How QB Andy Dalton -- in a trying season and in the midst of last week's chaos -- dug deep on Thanksgiving to help pull the Chicago Bears through

Dan Wiederer, Chicago Tribune on

Published in Football

During a week of confusion and tumult, reports and rumors, the Chicago Bears needed something to lean on. Anything, really. Burdened by their five-game losing streak and then left to sift through the growing uncertainty regarding coach Matt Nagy’s job security, players and coaches had to push to retain their focus and the concentration of those around them.

Veteran quarterback Andy Dalton was happy to do his part. On Wednesday night, at Nagy’s behest, Dalton spoke to the team at their hotel as a way of helping to recenter the group. A day later, he threw for 317 yards, drilled a 17-yard second-quarter touchdown pass to tight end Jimmy Graham and led an 18-play, game-winning field-goal drive that allowed the Bears to edge the last-place Detroit Lions 16-14 on the final snap at Ford Field.

Dalton’s Thanksgiving eve pep talk?

“I just spoke from the heart,” he said. “It’s what it all boils down to. I just felt like there was something in talking about what we needed in this moment.”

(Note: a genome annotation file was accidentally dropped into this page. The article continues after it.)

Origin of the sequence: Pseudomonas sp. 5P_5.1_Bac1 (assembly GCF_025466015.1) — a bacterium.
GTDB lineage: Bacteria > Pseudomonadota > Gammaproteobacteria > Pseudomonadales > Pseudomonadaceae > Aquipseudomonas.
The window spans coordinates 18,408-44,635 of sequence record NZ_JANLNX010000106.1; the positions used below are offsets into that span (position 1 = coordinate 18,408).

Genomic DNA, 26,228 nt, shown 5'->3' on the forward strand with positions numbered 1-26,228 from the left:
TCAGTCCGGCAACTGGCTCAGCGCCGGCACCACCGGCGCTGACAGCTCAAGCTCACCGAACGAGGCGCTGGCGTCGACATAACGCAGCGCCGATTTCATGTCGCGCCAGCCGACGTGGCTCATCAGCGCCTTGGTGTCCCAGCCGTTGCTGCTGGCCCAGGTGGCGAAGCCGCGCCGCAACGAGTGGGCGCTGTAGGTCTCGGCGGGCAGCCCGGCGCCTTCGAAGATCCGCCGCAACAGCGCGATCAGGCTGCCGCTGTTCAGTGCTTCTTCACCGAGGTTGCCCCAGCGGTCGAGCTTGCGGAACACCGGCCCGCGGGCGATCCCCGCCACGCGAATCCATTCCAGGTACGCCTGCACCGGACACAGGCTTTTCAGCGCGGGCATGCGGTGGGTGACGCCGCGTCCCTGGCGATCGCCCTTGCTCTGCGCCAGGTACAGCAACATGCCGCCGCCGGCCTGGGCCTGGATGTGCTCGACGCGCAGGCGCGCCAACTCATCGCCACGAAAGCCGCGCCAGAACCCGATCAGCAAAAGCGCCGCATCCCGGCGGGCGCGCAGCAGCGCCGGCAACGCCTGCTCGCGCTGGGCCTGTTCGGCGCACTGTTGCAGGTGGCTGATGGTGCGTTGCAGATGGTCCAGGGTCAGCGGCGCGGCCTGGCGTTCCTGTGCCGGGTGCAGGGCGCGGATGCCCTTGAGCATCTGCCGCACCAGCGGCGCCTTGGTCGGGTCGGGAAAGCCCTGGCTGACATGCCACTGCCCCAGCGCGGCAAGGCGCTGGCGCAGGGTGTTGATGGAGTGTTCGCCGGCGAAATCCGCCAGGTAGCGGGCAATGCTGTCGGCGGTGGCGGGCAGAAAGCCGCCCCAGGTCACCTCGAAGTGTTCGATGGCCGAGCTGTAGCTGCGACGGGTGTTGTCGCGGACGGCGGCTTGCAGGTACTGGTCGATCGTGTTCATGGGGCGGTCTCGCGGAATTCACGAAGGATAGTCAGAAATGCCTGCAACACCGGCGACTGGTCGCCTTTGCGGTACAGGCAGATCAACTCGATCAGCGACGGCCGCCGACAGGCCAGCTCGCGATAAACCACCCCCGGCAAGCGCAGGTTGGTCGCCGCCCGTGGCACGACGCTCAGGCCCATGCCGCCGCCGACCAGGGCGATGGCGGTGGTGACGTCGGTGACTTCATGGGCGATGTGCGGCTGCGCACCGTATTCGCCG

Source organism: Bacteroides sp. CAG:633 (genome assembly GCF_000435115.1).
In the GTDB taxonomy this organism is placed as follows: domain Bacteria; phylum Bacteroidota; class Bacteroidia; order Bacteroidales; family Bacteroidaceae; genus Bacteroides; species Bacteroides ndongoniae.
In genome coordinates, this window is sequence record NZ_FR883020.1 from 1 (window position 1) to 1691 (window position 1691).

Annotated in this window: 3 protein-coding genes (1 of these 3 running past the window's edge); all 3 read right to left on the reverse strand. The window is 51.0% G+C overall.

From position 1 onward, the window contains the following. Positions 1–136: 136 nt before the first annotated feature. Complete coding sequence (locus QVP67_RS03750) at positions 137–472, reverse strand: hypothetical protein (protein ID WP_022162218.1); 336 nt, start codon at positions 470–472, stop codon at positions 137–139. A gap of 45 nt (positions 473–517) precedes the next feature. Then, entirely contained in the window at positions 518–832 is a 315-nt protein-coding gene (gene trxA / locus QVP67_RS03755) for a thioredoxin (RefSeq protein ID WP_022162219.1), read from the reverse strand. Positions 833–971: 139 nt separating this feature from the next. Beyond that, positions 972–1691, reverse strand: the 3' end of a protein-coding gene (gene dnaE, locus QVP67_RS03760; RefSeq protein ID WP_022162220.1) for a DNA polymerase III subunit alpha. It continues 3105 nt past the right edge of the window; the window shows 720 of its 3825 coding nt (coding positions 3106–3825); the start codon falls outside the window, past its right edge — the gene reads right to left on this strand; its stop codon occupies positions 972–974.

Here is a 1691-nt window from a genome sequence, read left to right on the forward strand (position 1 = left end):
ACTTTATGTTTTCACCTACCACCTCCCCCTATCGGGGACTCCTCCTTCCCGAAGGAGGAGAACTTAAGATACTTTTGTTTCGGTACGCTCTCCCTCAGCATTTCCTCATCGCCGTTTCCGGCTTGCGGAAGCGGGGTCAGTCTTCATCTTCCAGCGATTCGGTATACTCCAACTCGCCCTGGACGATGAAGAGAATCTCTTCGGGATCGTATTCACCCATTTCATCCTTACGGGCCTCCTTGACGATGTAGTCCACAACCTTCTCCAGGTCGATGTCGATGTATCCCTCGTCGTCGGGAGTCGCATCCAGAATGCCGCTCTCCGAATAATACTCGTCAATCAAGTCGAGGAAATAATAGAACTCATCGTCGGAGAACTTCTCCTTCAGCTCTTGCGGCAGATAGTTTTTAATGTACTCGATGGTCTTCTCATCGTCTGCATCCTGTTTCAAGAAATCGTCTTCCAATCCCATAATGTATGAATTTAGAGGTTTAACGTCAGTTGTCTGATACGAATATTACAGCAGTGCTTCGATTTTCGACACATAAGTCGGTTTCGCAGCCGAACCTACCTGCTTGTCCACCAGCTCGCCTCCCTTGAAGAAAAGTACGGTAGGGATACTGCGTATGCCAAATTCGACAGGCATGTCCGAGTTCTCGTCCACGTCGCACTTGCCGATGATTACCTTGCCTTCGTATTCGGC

Added receiver Darnell Mooney on Dalton’s message: “Just go out there and get our swag back. Have fun. Just let everything loose. No stressing out, no tension or anything. It’s Thanksgiving for a reason. Give glory to God on Thanksgiving for the opportunity we had.”

To be perfectly clear, this wasn’t Jason Heyward in the weight room during the Game 7 rain delay in Cleveland in 2016. And it’s not as if Dalton’s pep talk sparked some sort of Disney-worthy performance from the Bears or even the quarterback himself.


Against a winless opponent that did just about everything to beat itself, the Bears barely had enough in their tank to survive. Dalton threw a pivotal interception in the end zone in the first half, finished with a passer rating of 85.1 and propelled the offense to only 16 points against a bottom-tier defense.

As a whole, the Bears remain mediocre at best heading into December with little momentum, growing injury issues and an upcoming schedule that likely will add to their mental exhaustion and damage-control efforts.

Yet they at least can take comfort in the idea that the players in the locker room remain united and driven and capable of minimizing any dysfunction. And that might help cushion this season’s crash. Hey, at this point, it’s something, right?

Dalton isn’t necessarily the most energetic or emotional fuel source in the locker room. He also doesn’t fully understand the scar tissue of a Bears fan base that has been perpetually frustrated since the start of 2019 and screaming for an overhaul for much of the last 30 years.


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